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Music Reviews… by Christopher J Walker
Art Garfunkel, former Simon & Garfunkel member, performed at the Segerstrom Center For The Arts with guitarist/keyboardist Tab Laven supporting him. During the mid to late ‘60s S&G captured the sensitivity of college youths through mostly poetic ballads. Garfunkel’s son Arthur Jr.9, began the show sweetly singing Wednesday Morning, 3 A.M the title track of S&G’s debut album. Afterwards the senior Garfunkel proudly admitted, “He has the voice, but I have the hits.” His son later rendered classics “Smile” and “Amore” solely, and with him the Everly Brothers “Devoted to You” and vintage “Let It Be Me.”
Senior Garfunkel showcased writing skills through angelic ballads “Perfect Moment” and “All I Know,” along with his book What Is It All But Luminous (Notes From An Underground Man), published in 2017. However, the audience really came to hear S& G music, since their reuniting is extremely remote. Garfunkel obliged with vocally challenging “Scarborough Fair,” easy flowing “Homeward Bound,” passionately sung “For Emily, Whenever I May Find Her,” lightly rocking “Sounds of Silence” and lyrical gem “Kathy’s Song” to receive a standing ovation. Notably missing from the concert was S&G’s most popular song “Bridge Over Troubled Water” that recently marked its 50th anniversary.
Monkees Farewell Tour
The Monkees pop band was conceived in 1965, but not by themselves. TV producers Bob Rafelson and Bert Schneider conjured the eponymous wacky sitcom that aired on NBC from September 1966 to March 1968. It seized on the phenomenal success of the Beatles and Beach Boys, comically depicting the show’s musicians’ clean-cut efforts to be successful. Most amazingly and with plenty of controversies, top-selling songs sprung from the show. Micky Dolenz the drummer, Michael Nesmith the guitarist, Peter Tork the bassist, and Davy Jones the singer, all had musical abilities, but less so on the instruments, they were designated to play.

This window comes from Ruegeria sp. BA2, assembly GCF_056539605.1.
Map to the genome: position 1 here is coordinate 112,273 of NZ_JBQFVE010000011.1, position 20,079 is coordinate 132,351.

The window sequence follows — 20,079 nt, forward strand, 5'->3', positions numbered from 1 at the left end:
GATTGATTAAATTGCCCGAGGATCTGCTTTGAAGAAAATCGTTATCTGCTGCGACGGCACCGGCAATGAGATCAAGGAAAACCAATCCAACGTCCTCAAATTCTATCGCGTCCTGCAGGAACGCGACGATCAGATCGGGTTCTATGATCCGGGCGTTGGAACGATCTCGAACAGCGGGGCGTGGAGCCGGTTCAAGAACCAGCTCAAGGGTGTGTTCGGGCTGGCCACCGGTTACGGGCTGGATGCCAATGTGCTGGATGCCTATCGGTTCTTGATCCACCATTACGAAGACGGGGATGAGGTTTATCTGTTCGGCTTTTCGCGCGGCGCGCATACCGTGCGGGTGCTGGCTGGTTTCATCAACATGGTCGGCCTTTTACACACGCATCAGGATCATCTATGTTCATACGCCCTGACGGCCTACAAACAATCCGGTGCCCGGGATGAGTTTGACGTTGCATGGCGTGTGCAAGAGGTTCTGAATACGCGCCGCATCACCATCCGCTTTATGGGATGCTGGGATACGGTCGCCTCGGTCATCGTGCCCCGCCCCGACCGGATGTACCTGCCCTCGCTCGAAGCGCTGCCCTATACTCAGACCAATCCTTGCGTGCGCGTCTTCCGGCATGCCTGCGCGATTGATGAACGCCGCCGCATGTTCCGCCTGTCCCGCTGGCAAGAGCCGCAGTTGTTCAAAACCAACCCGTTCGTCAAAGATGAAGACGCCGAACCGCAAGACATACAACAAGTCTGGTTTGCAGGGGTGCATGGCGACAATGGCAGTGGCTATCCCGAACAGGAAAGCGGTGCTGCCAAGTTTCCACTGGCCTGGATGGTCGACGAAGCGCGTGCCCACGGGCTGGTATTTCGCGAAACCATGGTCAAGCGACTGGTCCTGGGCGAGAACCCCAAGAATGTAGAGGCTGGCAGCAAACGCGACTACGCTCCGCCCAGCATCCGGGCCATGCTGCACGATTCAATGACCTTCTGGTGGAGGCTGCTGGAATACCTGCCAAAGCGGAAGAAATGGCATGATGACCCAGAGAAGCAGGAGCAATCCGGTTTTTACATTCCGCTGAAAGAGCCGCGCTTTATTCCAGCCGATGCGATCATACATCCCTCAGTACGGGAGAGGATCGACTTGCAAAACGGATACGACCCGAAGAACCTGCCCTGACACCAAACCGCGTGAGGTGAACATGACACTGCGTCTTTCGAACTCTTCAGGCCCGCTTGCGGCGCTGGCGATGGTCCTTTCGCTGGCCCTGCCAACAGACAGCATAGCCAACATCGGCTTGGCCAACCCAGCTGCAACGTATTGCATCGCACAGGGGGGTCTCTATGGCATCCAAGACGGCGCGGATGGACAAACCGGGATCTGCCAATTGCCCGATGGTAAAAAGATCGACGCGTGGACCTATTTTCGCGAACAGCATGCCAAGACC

After legendary inner turmoil and legal battles, the band eventually wrote and performed their own material. Originally, their songs were created and performed by the renowned Wrecking Crew studio musicians, and Neil Diamond. By 1970, the Emmy-winning and chart-topping Monkees disbanded. Their music miraculously lived on, leading to reunion tours, a spin-off TV show and new songs. Sadly, Jones died in 2012 and Tork in 2019. With only Nesmith and Dolenz remaining they had a farewell tour that included the Greek Theatre. There, the duo and band were enthusiastically greeted by fans calling out for hits and several encores.
Documentary; Hallelujah: Leonard Cohen, A Journey, A Song
Few songs merit a book; The Holy of the Broken: Leonard Cohen, Jeff Buckley & the Unlikely Ascent of Hallelujah by Alan Light, and a documentary; Hallelujah: Leonard Cohen, A Journey, A Song by married team Dan Geller and Dayna Goldfine. Their project with Associate Producer Light (not present), incorporating an extraordinary assortment of unseen archival materials from Cohen’s Trust was shown and discussed afterward at the Grammy Museum with its Artistic Director Scott Goldman.
Leonard Cohen’s Hallelujah is in a class by itself, and its history and origin are nearly mythological. Throughout the late ‘70s and early ‘80s, the gifted singer/songwriter went into seclusion, possibly in reaction to working with the innovative and maniacal producer Phil Spector on 1977's Death of a Ladies' Man. During this period Cohen intensely labored away and nearly drove himself crazy.
Out of the turmoil and soul-baring came Hallelujah, on his 1984 album Various Positions. Sony/Columbia rejected the album for U.S. release, but it was well received in Europe. Bob Dylan becoming aware of Cohen’s revolutionary song was the first to perform it. That led to Jeff Buckley, John Cale, Brandi Carlile, Eric Church, and Rufus Wainwright, and others transforming it into a spiritual experience.